Two union funds are suing Novartis ($NVS), claiming that the Swiss drugmaker used "sham" patent-infringement claims to delay a generic version of its blockbuster leukemia drug Gleevec. Though just the latest in a series of legal battles over drug patent settlements, it's the first attempt by purchasers to block one of those settlements, the plaintiffs' lawyers said.
At issue is a May 2014 settlement between Novartis and India-based Sun Pharma, which allowed the generics maker to market its version of Gleevec (imatinib mesylate) beginning Feb. 1, 2016. Though the basic compound patent for Gleevec expires July 4, the two companies had been wrangling over a 2019 patent covering the drug's use.
The purchasers' lawsuit--which seeks class-action status--takes shots at those later patents, claiming that Novartis' attempts to enforce them were "patent gamesmanship and frivolous litigation." The company "listed invalid follow-on patents in the FDA's Orange Book, frivolously sued … Sun for infringing one of those patents" and persuaded Sun to delay its generic launch "in the guise of settling the bogus infringement lawsuit."
Novartis doesn't buy any of these allegations. The patents criticized in the lawsuit "remain legally in force" and "are properly listed" in the Orange Book, and the agreement with Sun "is a lawful settlement" of Sun's patent challenge, spokeswoman Julie Masow said in a statement
"We will vigorously defend our patent rights and litigate these improper allegations," the statement said, adding that the Sun settlement "validates the Novartis patents while allowing Sun Pharma's subsidiary to enter the market with its generic product."
Patent settlements between branded drugmakers and generics companies have come under fire in recent years. The Federal Trade Commission has been targeting a particular variety, in which branded drugmakers hand over cash, or in some cases, authorized generic rights, to settle a patent challenge. The U.S. Supreme Court ruled in 2013 that such agreements aren't automatically anticompetitive, but that they can be in certain circumstances.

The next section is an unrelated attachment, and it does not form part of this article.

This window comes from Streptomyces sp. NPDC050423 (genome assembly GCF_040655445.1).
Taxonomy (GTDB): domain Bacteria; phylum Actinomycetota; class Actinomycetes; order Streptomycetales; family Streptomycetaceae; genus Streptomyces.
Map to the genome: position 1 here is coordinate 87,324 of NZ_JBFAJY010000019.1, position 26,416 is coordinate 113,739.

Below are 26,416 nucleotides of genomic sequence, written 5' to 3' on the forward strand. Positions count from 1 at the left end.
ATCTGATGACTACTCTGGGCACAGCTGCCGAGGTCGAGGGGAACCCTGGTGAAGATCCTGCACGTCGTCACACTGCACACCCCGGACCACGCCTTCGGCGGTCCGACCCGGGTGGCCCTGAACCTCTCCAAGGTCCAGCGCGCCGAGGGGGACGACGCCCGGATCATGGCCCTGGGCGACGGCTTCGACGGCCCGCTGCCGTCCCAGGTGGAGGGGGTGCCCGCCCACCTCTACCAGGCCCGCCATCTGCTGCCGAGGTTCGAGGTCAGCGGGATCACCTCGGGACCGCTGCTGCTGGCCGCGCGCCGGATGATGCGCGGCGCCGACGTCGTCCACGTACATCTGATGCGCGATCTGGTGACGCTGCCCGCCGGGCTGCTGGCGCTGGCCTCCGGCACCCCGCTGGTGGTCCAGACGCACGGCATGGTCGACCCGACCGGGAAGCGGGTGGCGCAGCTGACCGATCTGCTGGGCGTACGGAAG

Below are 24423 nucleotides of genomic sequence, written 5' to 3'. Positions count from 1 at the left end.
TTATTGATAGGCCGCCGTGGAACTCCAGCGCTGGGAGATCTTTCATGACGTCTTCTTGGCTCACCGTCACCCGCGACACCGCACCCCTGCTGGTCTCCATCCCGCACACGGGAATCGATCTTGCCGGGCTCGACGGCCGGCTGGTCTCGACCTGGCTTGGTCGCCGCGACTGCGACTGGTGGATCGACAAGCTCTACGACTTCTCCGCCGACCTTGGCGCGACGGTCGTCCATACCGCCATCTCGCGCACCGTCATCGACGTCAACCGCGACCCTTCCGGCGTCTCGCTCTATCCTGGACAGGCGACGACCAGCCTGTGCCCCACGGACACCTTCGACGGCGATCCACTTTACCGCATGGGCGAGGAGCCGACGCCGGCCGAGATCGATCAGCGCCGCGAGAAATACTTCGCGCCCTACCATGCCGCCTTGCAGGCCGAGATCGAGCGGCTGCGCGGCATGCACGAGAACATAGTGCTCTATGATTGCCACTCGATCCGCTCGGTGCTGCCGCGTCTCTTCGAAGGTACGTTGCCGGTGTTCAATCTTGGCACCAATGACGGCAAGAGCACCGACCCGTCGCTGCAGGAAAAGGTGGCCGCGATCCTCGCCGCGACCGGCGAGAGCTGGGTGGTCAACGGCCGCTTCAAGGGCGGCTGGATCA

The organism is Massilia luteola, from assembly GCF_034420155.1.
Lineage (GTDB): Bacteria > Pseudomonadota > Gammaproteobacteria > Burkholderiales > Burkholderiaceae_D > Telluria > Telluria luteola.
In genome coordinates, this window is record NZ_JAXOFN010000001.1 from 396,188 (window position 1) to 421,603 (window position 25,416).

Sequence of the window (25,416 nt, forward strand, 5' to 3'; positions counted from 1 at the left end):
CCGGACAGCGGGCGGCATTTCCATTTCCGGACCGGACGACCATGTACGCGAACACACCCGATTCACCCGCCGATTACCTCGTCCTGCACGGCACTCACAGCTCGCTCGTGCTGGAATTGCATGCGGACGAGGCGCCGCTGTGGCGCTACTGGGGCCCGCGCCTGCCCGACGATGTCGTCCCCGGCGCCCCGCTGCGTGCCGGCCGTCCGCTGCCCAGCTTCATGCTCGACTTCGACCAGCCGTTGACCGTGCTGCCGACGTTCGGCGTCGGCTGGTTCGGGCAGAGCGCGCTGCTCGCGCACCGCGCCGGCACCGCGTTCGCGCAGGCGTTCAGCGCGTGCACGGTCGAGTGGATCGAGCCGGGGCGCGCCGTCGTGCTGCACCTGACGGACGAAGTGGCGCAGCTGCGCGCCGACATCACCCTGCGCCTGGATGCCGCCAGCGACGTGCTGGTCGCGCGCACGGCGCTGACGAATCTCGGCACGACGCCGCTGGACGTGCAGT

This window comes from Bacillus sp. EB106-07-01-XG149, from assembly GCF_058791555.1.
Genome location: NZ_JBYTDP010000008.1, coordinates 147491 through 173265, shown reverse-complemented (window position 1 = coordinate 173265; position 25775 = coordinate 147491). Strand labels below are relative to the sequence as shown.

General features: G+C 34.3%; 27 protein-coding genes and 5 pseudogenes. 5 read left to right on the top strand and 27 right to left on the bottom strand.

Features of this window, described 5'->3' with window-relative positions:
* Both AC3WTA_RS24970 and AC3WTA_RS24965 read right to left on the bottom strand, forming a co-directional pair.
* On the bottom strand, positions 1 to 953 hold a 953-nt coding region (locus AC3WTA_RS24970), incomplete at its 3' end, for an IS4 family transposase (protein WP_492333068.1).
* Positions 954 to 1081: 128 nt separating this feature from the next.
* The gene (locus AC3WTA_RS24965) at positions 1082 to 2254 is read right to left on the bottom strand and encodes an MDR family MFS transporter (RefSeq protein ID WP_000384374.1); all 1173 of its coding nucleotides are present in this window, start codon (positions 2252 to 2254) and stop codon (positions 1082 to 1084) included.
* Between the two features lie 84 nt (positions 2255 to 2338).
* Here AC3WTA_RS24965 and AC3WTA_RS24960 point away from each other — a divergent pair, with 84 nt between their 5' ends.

In late May, the FTC succeeded in winning a $1.2 billion settlement in a long-running pay-for-delay battle with Teva's ($TEVA) Cephalon unit, which made a deal with generics makers to put off copycat versions of its Provigil wakefulness drug. That record-breaking settlement followed Teva's April agreement to pay $512 million to settle pay-for-delay claims made by wholesalers and direct purchasers of the same med. Under that settlement, Cephalon agreed to buy active pharmaceutical ingredients from the generic challenger, a type of "payment" that the FTC considers anticompetitive.
The evidence in that case was particularly strong, however, so it's not clear how much of a precedent it will set. And in this new case, the union funds' claims against Novartis don't specify any sort of payment changing hands as part of the Sun patent settlement.
Gleevec is an attractive target for the plaintiffs because of its cost: $9,000 per month, according to the lawsuit. It's also one of Novartis' most important brand names, with $4.7 billion in 2013 sales. After the Sun settlement went public, Bernstein analyst Tim Anderson said he expected the generics reprieve to raise Novartis' 2015 earnings per share by about 6%, with no positive effect beyond 2016.
- read the Novartis statement
- get the lawsuit press release
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